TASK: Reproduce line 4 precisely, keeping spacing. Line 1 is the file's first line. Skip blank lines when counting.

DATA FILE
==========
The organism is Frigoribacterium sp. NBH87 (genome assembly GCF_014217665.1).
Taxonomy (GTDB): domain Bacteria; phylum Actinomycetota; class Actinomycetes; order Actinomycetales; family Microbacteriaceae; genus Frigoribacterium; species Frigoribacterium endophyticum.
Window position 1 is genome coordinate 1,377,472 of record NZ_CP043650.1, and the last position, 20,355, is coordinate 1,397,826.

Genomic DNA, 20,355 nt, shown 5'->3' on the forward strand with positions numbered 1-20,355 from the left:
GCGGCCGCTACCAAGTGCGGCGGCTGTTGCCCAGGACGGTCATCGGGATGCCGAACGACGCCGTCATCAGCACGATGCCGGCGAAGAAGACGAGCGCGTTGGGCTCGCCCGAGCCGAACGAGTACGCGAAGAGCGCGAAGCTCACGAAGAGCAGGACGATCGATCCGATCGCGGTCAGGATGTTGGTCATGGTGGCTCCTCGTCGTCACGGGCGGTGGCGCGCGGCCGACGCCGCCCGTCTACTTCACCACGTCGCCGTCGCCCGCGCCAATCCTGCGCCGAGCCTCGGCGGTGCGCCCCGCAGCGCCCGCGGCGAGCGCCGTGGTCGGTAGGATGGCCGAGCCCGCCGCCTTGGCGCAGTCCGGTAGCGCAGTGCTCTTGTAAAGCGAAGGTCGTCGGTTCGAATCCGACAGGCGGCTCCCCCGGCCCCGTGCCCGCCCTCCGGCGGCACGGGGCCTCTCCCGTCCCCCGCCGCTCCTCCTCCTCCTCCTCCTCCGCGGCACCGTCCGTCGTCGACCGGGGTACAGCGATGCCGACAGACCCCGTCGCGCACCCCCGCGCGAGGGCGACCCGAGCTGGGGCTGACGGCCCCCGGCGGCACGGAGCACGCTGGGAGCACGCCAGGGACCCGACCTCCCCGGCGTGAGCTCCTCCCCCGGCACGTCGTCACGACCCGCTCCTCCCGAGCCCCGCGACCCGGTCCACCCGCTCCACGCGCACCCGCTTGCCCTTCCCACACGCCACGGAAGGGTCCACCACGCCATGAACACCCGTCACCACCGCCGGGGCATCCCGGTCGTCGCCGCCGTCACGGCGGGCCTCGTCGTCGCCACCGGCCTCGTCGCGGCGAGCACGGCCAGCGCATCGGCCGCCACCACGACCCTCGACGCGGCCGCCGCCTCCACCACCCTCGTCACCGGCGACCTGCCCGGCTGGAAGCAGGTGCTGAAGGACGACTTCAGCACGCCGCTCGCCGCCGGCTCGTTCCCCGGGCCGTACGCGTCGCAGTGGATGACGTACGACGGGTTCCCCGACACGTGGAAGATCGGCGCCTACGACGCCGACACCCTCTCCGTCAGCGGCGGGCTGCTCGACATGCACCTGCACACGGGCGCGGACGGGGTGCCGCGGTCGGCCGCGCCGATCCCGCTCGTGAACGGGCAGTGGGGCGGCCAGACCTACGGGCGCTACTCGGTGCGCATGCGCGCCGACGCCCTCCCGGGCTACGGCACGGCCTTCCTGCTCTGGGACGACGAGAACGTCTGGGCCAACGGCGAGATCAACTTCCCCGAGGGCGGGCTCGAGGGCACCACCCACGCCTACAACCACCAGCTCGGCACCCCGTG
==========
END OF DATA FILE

Genomic DNA, 20,355 nt, shown 5'->3' on the forward strand with positions numbered 1-20,355 from the left: